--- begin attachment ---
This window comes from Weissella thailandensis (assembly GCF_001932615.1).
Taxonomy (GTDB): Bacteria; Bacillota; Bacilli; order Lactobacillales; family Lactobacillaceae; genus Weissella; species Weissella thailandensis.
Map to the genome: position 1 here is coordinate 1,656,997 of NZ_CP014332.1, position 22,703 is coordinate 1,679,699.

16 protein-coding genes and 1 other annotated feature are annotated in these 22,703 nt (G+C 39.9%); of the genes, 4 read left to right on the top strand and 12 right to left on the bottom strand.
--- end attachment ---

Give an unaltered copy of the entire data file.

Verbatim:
This window comes from Weissella thailandensis (assembly GCF_001932615.1).
Taxonomy (GTDB): Bacteria; Bacillota; Bacilli; order Lactobacillales; family Lactobacillaceae; genus Weissella; species Weissella thailandensis.
Map to the genome: position 1 here is coordinate 1,656,997 of NZ_CP014332.1, position 22,703 is coordinate 1,679,699.

16 protein-coding genes and 1 other annotated feature are annotated in these 22,703 nt (G+C 39.9%); of the genes, 4 read left to right on the top strand and 12 right to left on the bottom strand.